Talking to Andrew Keen (podcast)

Keen-Internet book jacket

Andrew Keen’s new book, The Internet is Not the Answer (Atlantic Monthly Press), goes on sale today.  This is the third book Keen has written about the Internet and digital-age culture. A native of London, Keen first became an Internet entrepreneur in the US with the founding of in 1995, and this new book cites his own personal conversion from early evangelist of techno-utopian ideas to an observer with a more critical view of how and why the evolution of the Web is failing to fulfill many of its founding ideals.  Through first-hand accounts and solid research, Keen describes how some of the most influential technology leaders abandoned the egalitarian and democratizing goals of the Internet in favor of business strategies that have produced, and will continue to produce, a winner-take-all-economy that only serves to exacerbate wealth stratification throughout the market.   While economics are the central theme of this new book, Keen also discusses culture, sociology, and in particular privacy, saying that we are voluntarily creating a surveillance state that would be the envy of the East German Stasi.

Keen believes, as I do, that government must play a role — that if we naively think the Internet obviates the role of regulation and law enforcement through representative government, that we are only empowering an oligarchy and not ourselves.  The Internet is Not the Answer is an approachable read for anyone with no prior knowledge of digital-age issues, and for all its seriousness and dire warnings, Keen’s writing is lighthearted, personal, at times very funny, and is ultimately optimistic.

For more information about Andrew, visit

The Internet is Not the Answer is reviewed here by Michael Harris for The Washington Post.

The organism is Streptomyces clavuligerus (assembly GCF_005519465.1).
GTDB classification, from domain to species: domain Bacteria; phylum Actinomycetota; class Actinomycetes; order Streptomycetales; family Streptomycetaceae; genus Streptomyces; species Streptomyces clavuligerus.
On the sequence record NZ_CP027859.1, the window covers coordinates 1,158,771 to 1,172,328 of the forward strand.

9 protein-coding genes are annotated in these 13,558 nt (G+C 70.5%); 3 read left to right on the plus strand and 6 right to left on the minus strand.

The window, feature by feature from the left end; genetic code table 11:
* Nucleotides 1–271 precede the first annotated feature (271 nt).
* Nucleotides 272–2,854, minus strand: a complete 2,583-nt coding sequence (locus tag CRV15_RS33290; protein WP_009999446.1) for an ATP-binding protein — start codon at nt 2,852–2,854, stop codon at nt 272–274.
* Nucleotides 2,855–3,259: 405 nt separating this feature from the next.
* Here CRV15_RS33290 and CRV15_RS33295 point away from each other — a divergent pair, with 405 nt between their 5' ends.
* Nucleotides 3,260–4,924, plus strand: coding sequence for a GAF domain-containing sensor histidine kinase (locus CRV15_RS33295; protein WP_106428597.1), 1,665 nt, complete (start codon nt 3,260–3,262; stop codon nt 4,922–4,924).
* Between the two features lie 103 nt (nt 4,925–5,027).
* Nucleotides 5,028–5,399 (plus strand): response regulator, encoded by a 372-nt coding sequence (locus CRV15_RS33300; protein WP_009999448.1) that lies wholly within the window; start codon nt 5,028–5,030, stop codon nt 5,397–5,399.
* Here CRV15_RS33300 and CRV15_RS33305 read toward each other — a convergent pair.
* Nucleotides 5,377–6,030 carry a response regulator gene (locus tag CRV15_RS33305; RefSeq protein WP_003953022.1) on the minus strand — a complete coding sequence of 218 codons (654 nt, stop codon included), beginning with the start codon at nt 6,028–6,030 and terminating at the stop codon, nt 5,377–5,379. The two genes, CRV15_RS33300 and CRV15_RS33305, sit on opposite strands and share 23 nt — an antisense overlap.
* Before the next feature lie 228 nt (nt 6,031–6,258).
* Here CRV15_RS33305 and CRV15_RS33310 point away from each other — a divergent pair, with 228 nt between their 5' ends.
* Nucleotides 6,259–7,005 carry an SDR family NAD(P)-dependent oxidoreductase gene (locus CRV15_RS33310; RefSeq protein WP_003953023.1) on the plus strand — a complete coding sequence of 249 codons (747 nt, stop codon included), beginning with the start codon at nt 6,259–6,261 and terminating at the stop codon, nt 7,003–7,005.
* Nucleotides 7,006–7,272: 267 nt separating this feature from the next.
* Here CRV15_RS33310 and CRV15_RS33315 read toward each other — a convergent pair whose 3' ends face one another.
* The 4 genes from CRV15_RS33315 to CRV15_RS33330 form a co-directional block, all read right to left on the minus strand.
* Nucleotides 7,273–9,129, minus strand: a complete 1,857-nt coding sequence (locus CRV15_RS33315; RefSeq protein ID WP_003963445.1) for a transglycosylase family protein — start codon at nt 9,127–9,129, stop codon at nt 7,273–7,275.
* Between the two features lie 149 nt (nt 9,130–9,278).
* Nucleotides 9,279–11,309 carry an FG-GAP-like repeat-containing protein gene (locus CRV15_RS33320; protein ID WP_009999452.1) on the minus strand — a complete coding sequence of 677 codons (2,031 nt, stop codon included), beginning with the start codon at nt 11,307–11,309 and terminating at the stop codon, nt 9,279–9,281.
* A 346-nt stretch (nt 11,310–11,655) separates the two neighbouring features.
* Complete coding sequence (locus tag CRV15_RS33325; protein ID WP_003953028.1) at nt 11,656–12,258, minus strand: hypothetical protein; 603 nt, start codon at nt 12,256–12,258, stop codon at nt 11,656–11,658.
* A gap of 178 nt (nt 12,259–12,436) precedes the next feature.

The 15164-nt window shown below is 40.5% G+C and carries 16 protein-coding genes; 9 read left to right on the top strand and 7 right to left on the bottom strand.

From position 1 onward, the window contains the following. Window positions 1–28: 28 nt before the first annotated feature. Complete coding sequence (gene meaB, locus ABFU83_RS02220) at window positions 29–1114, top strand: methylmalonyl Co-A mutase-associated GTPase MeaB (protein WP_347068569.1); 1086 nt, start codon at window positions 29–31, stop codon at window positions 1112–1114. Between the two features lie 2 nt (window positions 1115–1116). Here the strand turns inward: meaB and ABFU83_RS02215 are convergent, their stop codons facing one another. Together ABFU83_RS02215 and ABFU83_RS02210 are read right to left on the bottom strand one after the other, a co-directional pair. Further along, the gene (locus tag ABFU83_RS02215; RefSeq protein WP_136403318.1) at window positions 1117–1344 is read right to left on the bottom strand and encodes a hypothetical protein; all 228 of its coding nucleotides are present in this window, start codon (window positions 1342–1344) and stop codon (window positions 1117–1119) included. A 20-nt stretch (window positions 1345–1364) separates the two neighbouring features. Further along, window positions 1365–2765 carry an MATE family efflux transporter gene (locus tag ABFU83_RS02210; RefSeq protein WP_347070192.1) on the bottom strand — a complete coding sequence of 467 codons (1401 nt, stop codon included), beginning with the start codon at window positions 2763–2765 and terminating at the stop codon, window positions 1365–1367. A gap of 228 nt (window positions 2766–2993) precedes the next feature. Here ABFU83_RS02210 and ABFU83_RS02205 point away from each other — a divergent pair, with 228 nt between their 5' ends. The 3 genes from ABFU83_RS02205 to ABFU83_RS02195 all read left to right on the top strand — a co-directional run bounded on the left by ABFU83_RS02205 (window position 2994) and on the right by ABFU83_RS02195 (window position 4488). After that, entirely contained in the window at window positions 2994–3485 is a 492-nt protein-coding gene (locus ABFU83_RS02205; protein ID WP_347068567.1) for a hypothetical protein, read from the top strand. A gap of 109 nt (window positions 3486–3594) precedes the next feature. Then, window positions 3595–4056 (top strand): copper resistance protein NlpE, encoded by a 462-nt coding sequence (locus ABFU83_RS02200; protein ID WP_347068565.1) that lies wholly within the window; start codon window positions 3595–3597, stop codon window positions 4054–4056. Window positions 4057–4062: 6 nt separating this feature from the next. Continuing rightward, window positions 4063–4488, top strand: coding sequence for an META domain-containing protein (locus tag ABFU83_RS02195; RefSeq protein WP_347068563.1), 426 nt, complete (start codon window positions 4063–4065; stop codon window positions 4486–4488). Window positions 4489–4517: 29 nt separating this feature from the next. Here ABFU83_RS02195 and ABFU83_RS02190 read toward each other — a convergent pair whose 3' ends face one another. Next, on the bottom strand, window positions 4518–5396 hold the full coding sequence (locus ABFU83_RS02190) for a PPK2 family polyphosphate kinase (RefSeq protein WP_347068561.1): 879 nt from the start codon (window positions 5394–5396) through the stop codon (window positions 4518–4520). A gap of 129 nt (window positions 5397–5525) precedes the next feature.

© 2015, David Newhoff. All rights reserved.

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  • What do the big tech companies provide that people can not live without? Nothing. They continue to grow because most people are content with having a singular, and familiar source for the goods and services they buy. More regulation of the internet might be a necessary evil at some point, but the simplest way to curb the power of big tech companies is to provide smaller more focused alternatives that serve the actual needs of the average consumer.

    Too many people trying to be the next Google or Apple, etc. We need more people providing high quality service on a much smaller scale.

    • That sounds great. All you have to do is figure out how to solve the reality that the Internet breeds natural monopolies. People don’t stick with Google or Amazon because they’re lazy. They do it because nobody actually needs more than one search engine or more than one online store that is now so big they can beat almost any alternative on price. If there were a preferred alternative to Facebook, people would migrate there, and Facebook would be MySpace and the new thing would have all the marketshare. And the other reality is that smaller companies providing something new and valuable have a hard time resisting the money when Google comes to buy them — that is if that being acquired wasn’t the goal to begin with.

      • There is nothing to solve. We don’t need more than one search index. We just need an unbiased one. We don’t need more than one cell phone, we just need a fully functional one. The idea of consumer choice is great for goods and services where competition creates clear differences between one porduct/service and another.

        But when something becomes ubiquitous, it is far better for the consumer in the long run to have uniformity. Or limited choice based on clear requirements.

        Imagine if gas stations operated like cell phone companies. Now imagine if cell phone service was like getting gas.

      • Just like religion and political opinion.

  • The internet started as a military installation, and I don’t see it as any different today. The big internet companies (Facebook, Google, Twitter,etc) are little more than government subcontractors working for the NSA to keep the people under absolute surveillance.
    “keep the internet free” is the ultimate Orwellian delusion..

  • “good for consumers” isn’t always good for everyone.

    Let’s face it, we are facing a serious problem here. THis is not like other examples of automation where jobs were replaced. Lots of jobs are going away, period. And yes, google is a big part of it.

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